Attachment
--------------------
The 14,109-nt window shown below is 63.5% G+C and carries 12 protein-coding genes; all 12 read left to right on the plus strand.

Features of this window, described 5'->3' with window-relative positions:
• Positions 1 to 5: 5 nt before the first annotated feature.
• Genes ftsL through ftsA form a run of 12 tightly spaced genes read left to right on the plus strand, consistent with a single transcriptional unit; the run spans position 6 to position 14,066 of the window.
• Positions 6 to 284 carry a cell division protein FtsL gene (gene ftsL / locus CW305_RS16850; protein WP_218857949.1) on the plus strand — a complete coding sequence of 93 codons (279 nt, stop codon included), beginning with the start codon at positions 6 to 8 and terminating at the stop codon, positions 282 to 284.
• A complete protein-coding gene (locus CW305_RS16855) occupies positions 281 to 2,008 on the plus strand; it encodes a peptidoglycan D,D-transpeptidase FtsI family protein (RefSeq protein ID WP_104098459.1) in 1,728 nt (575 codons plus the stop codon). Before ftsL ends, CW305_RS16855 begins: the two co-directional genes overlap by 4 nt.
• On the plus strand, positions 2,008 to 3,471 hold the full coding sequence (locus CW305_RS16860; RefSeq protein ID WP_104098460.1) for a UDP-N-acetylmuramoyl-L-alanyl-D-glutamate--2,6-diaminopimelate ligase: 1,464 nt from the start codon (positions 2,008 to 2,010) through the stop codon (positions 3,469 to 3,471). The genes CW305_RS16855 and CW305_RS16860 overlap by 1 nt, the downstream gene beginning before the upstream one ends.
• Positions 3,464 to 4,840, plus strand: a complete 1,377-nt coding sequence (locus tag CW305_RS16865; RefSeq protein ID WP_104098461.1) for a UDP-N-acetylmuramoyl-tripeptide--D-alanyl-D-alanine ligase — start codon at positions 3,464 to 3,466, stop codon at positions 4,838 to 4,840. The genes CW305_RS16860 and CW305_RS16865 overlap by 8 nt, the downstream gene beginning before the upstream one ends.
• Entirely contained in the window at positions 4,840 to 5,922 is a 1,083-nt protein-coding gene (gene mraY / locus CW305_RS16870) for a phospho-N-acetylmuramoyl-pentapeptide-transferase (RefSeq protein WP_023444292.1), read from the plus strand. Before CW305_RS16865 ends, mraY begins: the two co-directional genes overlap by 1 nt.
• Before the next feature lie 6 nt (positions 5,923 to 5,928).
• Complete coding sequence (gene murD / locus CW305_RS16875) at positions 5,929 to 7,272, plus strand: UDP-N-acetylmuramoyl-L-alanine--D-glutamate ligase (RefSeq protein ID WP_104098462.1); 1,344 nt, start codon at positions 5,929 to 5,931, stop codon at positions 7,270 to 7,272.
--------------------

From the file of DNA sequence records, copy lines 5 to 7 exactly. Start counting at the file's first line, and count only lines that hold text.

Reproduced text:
• Positions 6 to 284 carry a cell division protein FtsL gene (gene ftsL / locus CW305_RS16850; protein WP_218857949.1) on the plus strand — a complete coding sequence of 93 codons (279 nt, stop codon included), beginning with the start codon at positions 6 to 8 and terminating at the stop codon, positions 282 to 284.
• A complete protein-coding gene (locus CW305_RS16855) occupies positions 281 to 2,008 on the plus strand; it encodes a peptidoglycan D,D-transpeptidase FtsI family protein (RefSeq protein ID WP_104098459.1) in 1,728 nt (575 codons plus the stop codon). Before ftsL ends, CW305_RS16855 begins: the two co-directional genes overlap by 4 nt.
• On the plus strand, positions 2,008 to 3,471 hold the full coding sequence (locus CW305_RS16860; RefSeq protein ID WP_104098460.1) for a UDP-N-acetylmuramoyl-L-alanyl-D-glutamate--2,6-diaminopimelate ligase: 1,464 nt from the start codon (positions 2,008 to 2,010) through the stop codon (positions 3,469 to 3,471). The genes CW305_RS16855 and CW305_RS16860 overlap by 1 nt, the downstream gene beginning before the upstream one ends.